Life insurance is an important tool to help your family deal with the financial impact of your passing.
Certain policies, however, provide benefits to you, the policy owner. These policies combine death benefits with cash value that you can access at any time and for any reason, including as meeting a financial emergency, making a down payment on a house, or funding your retirement.
Keep reading to find out how you can use life insurance to build wealth.
Term vs. Permanent Life Insurance
Life insurance policies are of two types: term life insurance and permanent life insurance. Even though term life and permanent plans share many similarities — guaranteed death benefits and level premiums to name two — there are key differences. Knowing about them can help you determine which one of them is right for your family.
Term Life Insurance
Term life insurance comes with an expiry date. Your policy lasts a specific period chosen by you at the time of purchase. Term life insurance generally comes in 10, 20, or 30-year lengths, but some policies last until you reach a certain age, like 65. Your beneficiary is eligible for a payment only in the years when the policy is active, meaning if you outlive the policy term, your loved ones will not get the death benefit.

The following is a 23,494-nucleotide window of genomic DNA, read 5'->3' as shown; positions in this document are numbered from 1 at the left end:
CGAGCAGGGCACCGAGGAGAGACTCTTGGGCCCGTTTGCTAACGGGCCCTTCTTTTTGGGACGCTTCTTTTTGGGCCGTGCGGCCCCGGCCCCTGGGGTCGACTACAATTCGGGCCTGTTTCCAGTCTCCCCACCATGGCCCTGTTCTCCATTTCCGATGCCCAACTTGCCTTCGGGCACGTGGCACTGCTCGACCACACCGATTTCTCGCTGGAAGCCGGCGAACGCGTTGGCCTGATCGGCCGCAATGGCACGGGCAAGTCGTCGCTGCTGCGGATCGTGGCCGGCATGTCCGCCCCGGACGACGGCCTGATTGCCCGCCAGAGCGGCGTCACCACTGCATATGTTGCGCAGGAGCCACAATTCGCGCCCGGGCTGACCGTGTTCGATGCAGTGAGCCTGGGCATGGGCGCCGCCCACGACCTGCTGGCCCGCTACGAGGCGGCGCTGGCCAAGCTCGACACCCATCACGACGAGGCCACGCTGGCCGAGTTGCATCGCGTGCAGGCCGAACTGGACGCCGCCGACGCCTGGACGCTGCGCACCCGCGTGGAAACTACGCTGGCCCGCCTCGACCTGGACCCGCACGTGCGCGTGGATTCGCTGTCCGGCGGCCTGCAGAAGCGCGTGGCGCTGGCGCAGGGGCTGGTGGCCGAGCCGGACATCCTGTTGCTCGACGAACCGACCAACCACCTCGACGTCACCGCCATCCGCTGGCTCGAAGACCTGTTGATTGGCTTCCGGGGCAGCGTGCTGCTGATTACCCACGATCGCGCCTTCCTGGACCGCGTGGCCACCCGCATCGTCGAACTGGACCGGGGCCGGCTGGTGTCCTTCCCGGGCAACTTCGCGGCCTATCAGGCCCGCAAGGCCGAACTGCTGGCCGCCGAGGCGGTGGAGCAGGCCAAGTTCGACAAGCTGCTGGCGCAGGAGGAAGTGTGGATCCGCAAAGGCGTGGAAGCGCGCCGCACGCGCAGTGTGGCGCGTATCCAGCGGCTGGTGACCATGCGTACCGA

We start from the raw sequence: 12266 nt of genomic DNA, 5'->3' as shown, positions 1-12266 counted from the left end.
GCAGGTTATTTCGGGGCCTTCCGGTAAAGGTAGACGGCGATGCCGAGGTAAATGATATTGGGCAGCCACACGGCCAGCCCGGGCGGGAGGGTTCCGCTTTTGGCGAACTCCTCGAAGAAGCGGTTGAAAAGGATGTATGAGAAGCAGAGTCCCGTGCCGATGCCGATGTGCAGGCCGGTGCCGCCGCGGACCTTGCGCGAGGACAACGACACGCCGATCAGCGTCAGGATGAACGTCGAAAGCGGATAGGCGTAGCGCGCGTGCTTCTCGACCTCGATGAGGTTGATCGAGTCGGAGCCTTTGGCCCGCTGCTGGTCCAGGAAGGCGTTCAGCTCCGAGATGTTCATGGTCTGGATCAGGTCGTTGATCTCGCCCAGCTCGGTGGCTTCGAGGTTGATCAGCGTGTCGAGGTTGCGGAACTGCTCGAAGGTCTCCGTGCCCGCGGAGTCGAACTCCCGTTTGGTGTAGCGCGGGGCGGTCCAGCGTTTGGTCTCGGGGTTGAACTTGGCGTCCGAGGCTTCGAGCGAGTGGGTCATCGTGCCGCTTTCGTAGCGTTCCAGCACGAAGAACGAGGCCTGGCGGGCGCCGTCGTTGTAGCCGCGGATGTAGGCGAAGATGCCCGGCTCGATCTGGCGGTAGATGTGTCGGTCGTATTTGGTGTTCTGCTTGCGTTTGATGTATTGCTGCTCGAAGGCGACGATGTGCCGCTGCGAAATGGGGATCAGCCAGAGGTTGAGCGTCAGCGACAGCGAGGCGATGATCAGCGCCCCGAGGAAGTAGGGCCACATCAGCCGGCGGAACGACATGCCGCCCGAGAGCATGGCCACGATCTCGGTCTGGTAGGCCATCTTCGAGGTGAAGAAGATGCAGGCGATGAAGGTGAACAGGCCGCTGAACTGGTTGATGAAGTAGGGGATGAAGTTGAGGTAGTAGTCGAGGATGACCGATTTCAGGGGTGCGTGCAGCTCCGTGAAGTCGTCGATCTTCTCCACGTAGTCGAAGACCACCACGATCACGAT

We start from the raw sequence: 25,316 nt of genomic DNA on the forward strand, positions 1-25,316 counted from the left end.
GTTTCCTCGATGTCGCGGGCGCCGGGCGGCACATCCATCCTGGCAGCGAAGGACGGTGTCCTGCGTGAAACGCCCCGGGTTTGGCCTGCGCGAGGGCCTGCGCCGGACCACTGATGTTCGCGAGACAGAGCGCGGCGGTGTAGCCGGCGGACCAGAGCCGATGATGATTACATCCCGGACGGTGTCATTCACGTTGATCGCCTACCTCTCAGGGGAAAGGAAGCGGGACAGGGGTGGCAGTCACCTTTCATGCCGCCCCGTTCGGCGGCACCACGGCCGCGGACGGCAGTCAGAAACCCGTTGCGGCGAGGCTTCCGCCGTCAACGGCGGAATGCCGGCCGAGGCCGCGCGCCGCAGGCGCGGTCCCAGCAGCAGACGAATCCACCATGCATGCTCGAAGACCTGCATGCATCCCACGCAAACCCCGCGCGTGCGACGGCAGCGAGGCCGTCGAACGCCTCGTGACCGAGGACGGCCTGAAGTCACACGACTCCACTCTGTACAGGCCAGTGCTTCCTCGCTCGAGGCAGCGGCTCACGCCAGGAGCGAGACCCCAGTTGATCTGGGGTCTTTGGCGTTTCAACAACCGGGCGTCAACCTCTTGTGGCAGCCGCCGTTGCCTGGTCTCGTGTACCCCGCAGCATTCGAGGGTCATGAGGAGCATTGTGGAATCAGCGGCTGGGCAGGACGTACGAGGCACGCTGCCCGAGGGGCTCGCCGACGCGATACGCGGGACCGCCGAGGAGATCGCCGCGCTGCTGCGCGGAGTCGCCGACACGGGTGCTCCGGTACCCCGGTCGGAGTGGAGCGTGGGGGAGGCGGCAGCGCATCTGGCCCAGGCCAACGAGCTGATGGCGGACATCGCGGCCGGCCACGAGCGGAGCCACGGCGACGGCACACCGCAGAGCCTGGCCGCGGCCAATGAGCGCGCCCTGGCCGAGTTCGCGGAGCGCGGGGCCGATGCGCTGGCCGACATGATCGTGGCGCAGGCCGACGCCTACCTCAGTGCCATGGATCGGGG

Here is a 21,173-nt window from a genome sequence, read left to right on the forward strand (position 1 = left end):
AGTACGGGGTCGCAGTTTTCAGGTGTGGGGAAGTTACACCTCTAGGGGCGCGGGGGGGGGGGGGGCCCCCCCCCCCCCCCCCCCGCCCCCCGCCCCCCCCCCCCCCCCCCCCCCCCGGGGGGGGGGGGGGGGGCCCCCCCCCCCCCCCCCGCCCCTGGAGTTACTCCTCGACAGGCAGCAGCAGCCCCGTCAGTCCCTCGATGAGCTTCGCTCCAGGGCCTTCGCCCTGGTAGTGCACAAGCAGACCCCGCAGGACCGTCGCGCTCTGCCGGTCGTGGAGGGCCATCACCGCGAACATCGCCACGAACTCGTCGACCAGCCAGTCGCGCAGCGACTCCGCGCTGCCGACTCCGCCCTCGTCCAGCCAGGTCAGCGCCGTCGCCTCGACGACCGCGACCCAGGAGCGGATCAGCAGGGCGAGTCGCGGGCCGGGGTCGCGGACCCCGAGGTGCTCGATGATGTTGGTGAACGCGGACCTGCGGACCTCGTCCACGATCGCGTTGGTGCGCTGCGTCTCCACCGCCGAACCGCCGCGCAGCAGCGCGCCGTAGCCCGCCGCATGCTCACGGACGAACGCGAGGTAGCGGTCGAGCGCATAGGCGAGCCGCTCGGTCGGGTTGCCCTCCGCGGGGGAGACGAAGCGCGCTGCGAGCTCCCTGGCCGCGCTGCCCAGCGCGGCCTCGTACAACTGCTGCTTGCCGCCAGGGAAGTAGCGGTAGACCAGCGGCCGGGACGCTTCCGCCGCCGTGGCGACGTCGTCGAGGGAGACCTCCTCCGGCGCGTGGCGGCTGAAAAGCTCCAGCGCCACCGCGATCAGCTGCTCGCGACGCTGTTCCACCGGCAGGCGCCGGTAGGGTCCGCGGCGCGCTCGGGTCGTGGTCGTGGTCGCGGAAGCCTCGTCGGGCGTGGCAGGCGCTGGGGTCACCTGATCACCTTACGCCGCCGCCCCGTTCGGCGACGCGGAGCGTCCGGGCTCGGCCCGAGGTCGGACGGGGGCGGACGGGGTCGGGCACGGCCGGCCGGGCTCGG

As your term life policy approaches the ends of its term, you will likely have three options:
- Let the policy lapse
- Renew the plan
- Convert it to permanent life insurance
You do not have to provide proof of insurability to renew a term life policy, though the renewal premium rate will be much higher than the original rate because of age. Converting an active term life plan to permanent life insurance also doesn’t require medical underwriting as long as the insurer is the same. This feature is a good option for those who want assurance that their family will eventually receive the death benefit.
Term life insurance does not build wealth, as it lacks a savings element. This means you will not receive a payment when you cancel your policy, nor can you take a loan against it.
Permanent Life Insurance
True to its name, permanent life insurance lasts as long as you do (of course, provided you pay the premiums). Permanent life insurance typically combines lifetime coverage with a savings element — called cash value. As such it is an option for anyone who wants to use life insurance to build wealth.